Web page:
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Morocco is a fascinatingly diverse country, with a range of landscapes, customs and attitudes. Morocco is a Muslim country and Islamic laws and customs are followed. Don't cause offense through your actions or dress, especially during the holy month of Ramadan or when visiting religious areas. Morocco is a safe country for women travelers, however, those traveling alone should exercise caution as they could be vulnerable to unwanted attention or harassment by men. Always be wary of any relationships initiated online as there have been incidents of marriage fraud and extortion attempts against foreign nationals.
If you'd like to avoid being an object of curiosity, traveling with a man or kids will help, as will wearing a wedding ring (fake if necessary). Or you can just say you are married. Many women travelers say wearing sunglasses can also help avoid eye contact.
If you're hassled, walk into a shop or restaurant and ask for help. If you're groped, or you're receiving unwanted persistent attention, make a fuss and show your disgust, locals (especially women) will come to your aid.
Note that marriage proposals are very frequent in Morocco, but they are almost always a throwaway line, kind of the equivalent of “you look nice in that outfit” in the west. A smile and “no thanks” are almost always received with a corresponding smile.
Avoid public displays of affection, particularly away from the main tourist areas and near religious places.
Sex outside marriage is punishable by law. Staff at hotels may ask couples to show evidence of marriage at check-in, and if such evidence is not available, insist on separate rooms.
Homosexuality is a criminal offense in Morocco. Complaints can lead to prosecution.
Attitudes towards women are improving, but it pays to stay aware and use some common sense. Here are our top tips for women traveling through Morocco.
Morocco is still a very conservative country, and many women walk around with their hair covered. It's a good idea to dress in loose-fitting clothes which cover your arms, legs and chest – skimpy tops, shorts and revealing clothing will not be appreciated by the locals. Always carry a scarf to cover your head at religious sites and to help you blend in and avoid unwanted attention.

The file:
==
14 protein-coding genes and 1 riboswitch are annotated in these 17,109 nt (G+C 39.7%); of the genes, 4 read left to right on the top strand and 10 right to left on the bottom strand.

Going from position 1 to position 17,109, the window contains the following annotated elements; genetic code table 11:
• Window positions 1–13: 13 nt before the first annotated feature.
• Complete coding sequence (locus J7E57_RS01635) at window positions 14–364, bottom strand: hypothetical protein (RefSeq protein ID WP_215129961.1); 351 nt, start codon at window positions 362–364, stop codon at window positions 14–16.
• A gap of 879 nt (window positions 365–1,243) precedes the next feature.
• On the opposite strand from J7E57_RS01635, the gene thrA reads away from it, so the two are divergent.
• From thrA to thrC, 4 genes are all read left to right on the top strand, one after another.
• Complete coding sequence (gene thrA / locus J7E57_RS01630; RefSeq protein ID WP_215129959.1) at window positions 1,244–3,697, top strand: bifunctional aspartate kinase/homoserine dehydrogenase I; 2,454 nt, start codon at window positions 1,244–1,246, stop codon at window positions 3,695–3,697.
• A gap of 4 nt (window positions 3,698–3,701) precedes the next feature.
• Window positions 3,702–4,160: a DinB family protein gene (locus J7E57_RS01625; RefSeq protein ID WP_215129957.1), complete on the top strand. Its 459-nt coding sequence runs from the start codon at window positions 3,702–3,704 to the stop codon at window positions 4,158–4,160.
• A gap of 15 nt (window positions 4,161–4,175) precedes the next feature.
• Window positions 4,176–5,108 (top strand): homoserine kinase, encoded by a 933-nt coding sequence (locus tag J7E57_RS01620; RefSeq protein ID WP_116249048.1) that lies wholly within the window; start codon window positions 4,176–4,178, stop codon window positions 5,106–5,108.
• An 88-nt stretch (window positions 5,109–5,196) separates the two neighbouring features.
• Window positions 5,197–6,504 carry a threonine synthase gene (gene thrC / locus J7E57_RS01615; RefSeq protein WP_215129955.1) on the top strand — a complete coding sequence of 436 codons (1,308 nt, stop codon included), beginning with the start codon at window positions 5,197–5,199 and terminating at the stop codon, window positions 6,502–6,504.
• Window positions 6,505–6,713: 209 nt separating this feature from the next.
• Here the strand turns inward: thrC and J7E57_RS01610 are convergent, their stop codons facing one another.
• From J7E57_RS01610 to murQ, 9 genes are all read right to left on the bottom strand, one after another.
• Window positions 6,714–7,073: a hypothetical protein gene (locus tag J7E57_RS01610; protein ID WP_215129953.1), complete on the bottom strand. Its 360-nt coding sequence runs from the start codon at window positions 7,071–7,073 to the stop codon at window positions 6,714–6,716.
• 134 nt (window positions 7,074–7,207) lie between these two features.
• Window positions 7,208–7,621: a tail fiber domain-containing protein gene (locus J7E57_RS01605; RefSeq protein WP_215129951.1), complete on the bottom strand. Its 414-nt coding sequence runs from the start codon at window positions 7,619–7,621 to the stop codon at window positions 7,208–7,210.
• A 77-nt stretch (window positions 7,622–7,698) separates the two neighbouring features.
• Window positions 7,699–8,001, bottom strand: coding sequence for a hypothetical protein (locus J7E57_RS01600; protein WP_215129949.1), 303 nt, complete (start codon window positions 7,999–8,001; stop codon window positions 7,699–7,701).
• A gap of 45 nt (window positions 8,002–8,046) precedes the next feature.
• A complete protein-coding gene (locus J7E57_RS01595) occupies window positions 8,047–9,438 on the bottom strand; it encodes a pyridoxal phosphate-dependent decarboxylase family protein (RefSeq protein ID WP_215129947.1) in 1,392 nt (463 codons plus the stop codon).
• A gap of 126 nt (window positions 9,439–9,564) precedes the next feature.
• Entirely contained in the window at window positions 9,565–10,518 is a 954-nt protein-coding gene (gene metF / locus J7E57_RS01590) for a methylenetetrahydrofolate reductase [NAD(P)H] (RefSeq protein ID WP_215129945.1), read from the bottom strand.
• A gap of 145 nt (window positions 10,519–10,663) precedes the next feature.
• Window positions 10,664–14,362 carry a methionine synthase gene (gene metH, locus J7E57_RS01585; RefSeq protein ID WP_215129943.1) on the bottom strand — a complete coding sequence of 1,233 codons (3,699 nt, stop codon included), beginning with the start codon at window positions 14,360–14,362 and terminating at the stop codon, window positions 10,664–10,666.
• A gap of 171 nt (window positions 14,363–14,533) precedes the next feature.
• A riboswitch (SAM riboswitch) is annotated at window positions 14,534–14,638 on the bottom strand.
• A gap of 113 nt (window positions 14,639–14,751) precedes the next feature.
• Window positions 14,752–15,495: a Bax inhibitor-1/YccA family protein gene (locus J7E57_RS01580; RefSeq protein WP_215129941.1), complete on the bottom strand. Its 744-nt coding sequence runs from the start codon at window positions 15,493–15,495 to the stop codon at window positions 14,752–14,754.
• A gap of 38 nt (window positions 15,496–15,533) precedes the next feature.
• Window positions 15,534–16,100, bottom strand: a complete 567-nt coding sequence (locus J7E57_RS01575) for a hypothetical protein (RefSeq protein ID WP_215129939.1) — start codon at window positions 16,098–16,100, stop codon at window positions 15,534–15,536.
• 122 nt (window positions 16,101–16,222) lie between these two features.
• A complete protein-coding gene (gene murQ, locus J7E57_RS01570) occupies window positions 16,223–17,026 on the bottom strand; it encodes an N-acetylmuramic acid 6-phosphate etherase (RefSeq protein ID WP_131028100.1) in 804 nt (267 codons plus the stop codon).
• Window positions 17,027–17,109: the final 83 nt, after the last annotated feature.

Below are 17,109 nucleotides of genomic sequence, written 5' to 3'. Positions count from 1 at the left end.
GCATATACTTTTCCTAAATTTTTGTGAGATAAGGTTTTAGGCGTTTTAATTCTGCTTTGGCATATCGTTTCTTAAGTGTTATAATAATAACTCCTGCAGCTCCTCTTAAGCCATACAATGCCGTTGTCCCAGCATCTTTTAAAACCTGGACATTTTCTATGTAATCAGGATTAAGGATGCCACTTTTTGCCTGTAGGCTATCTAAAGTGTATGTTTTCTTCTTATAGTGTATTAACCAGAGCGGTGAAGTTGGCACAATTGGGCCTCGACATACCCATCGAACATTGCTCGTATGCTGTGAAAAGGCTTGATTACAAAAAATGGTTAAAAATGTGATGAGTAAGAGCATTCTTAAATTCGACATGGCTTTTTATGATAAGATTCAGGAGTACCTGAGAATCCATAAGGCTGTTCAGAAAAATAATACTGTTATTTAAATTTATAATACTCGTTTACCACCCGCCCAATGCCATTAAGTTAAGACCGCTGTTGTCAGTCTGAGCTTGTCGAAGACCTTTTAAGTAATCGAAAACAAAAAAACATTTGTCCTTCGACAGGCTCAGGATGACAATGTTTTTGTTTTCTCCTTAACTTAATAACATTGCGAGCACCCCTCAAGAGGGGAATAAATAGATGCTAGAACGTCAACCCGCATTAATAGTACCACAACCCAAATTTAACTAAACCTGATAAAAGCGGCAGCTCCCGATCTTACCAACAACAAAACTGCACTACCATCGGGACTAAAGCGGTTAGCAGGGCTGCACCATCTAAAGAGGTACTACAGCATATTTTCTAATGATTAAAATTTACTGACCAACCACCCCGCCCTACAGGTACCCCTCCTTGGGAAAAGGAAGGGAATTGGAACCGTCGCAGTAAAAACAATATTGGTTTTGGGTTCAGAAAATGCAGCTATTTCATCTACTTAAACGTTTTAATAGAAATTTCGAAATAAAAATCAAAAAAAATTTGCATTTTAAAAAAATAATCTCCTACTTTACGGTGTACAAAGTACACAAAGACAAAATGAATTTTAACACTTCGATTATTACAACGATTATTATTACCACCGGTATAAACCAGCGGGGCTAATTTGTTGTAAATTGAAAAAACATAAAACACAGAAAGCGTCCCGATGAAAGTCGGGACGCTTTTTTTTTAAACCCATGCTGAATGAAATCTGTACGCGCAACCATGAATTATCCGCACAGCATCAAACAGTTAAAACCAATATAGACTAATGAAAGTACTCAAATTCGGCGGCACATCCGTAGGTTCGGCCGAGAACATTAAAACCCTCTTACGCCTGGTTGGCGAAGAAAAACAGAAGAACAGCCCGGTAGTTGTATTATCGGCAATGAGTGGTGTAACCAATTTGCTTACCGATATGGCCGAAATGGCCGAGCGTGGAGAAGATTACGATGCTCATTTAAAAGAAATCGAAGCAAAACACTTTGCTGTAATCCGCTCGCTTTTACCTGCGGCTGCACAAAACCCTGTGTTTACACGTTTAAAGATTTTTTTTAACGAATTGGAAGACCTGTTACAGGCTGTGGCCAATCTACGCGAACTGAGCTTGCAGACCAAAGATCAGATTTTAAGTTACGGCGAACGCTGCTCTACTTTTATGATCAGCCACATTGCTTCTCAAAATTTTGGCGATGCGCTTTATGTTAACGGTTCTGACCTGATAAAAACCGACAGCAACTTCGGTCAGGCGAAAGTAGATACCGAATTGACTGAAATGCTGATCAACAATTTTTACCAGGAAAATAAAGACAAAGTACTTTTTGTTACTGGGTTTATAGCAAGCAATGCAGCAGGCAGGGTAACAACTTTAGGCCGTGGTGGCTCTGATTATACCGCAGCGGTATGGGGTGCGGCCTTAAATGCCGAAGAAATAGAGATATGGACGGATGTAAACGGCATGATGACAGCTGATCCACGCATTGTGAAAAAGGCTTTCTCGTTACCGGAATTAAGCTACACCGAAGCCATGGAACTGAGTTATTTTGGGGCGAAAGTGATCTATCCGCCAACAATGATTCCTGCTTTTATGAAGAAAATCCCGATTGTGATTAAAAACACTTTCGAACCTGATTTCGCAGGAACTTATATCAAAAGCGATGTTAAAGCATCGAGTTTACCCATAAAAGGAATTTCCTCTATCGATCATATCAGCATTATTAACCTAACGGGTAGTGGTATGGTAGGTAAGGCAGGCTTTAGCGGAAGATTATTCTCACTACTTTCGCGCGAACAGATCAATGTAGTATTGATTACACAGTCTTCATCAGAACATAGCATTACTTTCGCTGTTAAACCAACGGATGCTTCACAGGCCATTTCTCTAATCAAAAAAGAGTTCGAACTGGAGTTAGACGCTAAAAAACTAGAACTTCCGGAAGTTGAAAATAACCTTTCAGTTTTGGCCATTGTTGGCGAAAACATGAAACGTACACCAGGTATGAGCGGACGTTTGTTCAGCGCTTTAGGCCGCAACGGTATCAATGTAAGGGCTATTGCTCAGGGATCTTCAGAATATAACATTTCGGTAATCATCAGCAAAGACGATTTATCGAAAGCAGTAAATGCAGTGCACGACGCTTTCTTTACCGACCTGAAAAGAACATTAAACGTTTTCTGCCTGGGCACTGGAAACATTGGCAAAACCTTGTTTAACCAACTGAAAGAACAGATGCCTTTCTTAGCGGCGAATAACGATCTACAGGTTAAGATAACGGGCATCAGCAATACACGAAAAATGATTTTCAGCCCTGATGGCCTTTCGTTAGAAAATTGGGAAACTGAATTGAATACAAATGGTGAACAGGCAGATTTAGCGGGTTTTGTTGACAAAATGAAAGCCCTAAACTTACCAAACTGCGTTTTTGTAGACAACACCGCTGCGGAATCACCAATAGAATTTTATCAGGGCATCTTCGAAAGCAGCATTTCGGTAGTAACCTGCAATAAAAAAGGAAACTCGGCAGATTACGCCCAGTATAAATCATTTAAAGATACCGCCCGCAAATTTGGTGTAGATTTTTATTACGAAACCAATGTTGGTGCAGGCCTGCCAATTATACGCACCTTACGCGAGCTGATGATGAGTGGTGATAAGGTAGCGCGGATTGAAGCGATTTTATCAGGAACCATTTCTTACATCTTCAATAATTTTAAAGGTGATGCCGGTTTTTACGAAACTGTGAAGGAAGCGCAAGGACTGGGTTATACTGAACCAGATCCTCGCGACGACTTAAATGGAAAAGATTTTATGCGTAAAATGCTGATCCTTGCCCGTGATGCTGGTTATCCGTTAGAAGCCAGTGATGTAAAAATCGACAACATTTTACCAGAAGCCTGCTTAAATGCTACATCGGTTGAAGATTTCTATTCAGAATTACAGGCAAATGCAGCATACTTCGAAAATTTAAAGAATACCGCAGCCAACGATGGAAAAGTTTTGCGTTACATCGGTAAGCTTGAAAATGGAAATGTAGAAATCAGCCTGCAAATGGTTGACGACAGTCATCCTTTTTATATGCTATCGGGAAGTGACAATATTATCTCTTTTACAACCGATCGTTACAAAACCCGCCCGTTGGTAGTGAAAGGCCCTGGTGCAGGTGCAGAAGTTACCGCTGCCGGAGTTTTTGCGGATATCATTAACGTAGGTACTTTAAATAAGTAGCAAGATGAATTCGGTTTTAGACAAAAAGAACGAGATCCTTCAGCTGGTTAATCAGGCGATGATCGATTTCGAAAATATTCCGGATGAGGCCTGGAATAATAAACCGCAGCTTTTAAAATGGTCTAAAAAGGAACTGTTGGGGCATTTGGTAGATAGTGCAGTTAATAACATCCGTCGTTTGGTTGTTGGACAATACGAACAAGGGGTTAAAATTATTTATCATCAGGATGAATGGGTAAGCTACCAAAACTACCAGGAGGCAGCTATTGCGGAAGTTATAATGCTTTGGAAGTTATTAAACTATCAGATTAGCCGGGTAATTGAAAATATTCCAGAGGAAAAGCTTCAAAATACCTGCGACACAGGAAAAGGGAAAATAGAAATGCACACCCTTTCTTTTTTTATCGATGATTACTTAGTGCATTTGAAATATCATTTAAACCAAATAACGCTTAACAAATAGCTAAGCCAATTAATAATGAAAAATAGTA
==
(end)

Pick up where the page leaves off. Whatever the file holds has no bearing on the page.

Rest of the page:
When it comes to swimwear, bikinis are OK on private beaches and be led by what others are wearing in hotel pools. Sunbathing topless on the beach or by the pool is never appropriate in Morocco.
Morocco has many historic sights and fascinating souks. Plan your day before you go out, and do your best to get a sense of direction. Keep an eye on landmarks rather than shops which change in appearance markedly when they close the doors at night. Regardless of where you are traveling, always walk with a sense of purpose. If you look lost, you're more likely to be a target for being hassled or crime.
Just as you would in any other big city or remote area, be aware of your surroundings at all times. Don't accept drinks from strangers, and never leave your drink unattended.
Visiting the Jemaa el-
If traveling on public transport, sit with other women or families. Avoid remote and mountainous areas which remain dangerous, especially for women traveling alone.
Research and check reviews from other women travelers
Traveling alone brings many benefits, and one of them is meeting local women who will provide a glimpse into their daily lives. But, most local women remain in the family home, and it can be difficult to make contact.
Taking a cooking class that includes a trip to the markets to shop for ingredients, and cooking alongside a traditional Moroccan dada (women cooks who share their culinary know-how, from generation to generation) is an excellent way to experience local culture and meet local women.
Search for women guides in the main towns who can take you around the souks and medinas and explain a little more about their way of life.
Visit a hammam or traditional bath on ladies' day. You'll see a whole other side to daily life in Morocco. Note, while the women may go naked, men never do.
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Morocco's markets are a labyrinth of alleys, shops and craftspeople. Here's how to avoid the dodgy areas and see it all safely.
Listen to this episode of the World Nomads Podcast on Morocco for tips on capturing great photos, surf culture and travel on a budget.
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